IMF Leans Towards Crypto Regulation Over Outlawing It
The International Monetary Fund (IMF) has taken a more moderate stance towards cryptocurrency regulation as compared to most of the governments in the world, which have chosen to outright ban cryptocurrencies and the activities related to them like trading and mining.
The Reason why IMF Favours Regulation
The IMF believes that while there are some risks attached with cryptocurrencies, outlawing such activities would not be a fruitful policy. The IMF argues that the crypto sector is still at a very nascent stage and cannot be shut down. In order for easy adoption and growth of the crypto sector, it is essential to consider a more balanced regulatory approach that will consider the views and interests of all stakeholders.
IMF’s Suggested Policy Reforms
In order to promote a more effective regulatory approach, the IMF has proposed the following policy reforms:
- Data Collection: The IMF recommends that authorities collect data on the cryptocurrency sector, so that there is greater transparency and risk analysis which will help identify money laundering and other fraudulent activities.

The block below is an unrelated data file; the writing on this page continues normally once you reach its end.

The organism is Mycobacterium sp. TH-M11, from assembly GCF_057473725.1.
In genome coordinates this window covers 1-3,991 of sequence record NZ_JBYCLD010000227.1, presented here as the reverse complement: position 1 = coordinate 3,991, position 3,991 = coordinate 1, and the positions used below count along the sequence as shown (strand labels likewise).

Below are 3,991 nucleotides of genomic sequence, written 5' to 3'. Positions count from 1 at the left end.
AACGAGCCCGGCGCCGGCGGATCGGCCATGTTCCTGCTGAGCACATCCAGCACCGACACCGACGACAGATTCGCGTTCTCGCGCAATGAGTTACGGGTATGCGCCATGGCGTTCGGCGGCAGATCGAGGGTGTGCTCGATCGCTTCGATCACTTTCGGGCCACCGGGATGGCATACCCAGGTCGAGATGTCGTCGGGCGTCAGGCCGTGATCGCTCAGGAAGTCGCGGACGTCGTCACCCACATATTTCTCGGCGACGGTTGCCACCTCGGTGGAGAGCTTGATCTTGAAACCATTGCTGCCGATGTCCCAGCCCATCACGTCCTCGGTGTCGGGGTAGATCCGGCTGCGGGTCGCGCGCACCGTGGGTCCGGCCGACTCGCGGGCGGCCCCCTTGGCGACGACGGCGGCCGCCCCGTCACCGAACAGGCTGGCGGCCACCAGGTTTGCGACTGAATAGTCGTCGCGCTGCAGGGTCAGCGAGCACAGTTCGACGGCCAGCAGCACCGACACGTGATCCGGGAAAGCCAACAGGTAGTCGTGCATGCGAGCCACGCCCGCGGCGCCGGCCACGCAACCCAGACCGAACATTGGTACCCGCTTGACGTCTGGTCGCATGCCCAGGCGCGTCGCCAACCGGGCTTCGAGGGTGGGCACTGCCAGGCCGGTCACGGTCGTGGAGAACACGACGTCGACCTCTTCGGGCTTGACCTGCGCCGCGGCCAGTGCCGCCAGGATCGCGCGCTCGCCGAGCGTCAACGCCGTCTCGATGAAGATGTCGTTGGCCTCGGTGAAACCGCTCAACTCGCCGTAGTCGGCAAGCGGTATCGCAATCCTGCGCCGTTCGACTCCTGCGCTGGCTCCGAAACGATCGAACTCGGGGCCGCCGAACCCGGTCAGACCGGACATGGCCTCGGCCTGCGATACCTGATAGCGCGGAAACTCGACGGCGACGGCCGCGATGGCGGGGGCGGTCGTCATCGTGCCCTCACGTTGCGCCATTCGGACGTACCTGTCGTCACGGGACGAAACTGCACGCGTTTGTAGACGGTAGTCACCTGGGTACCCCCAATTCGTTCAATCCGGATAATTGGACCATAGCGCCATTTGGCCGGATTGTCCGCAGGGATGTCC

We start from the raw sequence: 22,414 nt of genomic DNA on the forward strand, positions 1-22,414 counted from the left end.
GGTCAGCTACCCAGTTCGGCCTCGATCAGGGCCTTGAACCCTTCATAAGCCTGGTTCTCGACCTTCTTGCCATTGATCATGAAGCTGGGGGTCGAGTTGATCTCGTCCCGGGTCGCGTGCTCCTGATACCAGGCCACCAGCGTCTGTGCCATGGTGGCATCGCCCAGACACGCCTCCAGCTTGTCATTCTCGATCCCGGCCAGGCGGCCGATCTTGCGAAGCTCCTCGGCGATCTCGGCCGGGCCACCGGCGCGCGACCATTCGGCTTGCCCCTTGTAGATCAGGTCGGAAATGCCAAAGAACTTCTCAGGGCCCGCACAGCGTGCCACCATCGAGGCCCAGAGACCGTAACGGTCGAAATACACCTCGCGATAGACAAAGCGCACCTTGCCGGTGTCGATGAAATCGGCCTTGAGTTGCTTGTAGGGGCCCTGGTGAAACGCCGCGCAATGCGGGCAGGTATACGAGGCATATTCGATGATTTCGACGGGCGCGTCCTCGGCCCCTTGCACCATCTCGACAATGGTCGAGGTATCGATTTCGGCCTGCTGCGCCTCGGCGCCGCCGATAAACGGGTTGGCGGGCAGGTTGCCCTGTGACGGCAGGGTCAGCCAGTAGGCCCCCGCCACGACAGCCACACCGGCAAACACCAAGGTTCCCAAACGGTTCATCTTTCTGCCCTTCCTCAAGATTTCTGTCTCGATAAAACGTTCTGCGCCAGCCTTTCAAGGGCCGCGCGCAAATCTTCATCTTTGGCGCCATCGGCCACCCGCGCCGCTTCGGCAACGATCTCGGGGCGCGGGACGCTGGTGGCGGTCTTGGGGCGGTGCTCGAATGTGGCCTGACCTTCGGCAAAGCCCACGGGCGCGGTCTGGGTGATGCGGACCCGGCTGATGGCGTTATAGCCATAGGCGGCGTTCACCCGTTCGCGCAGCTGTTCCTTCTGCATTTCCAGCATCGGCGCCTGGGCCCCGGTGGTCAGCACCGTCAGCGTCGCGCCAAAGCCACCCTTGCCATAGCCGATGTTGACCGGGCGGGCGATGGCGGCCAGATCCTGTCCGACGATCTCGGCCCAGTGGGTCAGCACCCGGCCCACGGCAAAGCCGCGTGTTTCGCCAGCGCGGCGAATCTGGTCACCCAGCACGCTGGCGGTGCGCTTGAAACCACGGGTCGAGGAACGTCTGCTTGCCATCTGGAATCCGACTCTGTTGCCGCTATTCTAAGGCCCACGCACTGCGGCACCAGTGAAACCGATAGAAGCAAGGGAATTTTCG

- Stricter Regulations: The IMF recommends the implementation of stricter regulations, especially in the areas of disclosure, holding and disclosure standards, KYC/AML standards, investor protections and taxation.
- Reporting System: The IMF recommends the setting up of a reporting system which would report to the central bank from all crypto related activities. This would help ensure greater compliance and provide better oversight.
- Regulating Exchanges: The IMF recommends that crypto exchanges should be subject to regulations as a means of reducing the risk of fraud and money laundering.
The IMF’s approach to regulating the cryptocurrency sector is a more moderate one as compared to most of the governments around the world, which have either banned or are still in the process of outlawing cryptos and related activities. It clearly seeks to promote the growth of the sector by providing regulatory clarity, proposing reforms and protecting investors.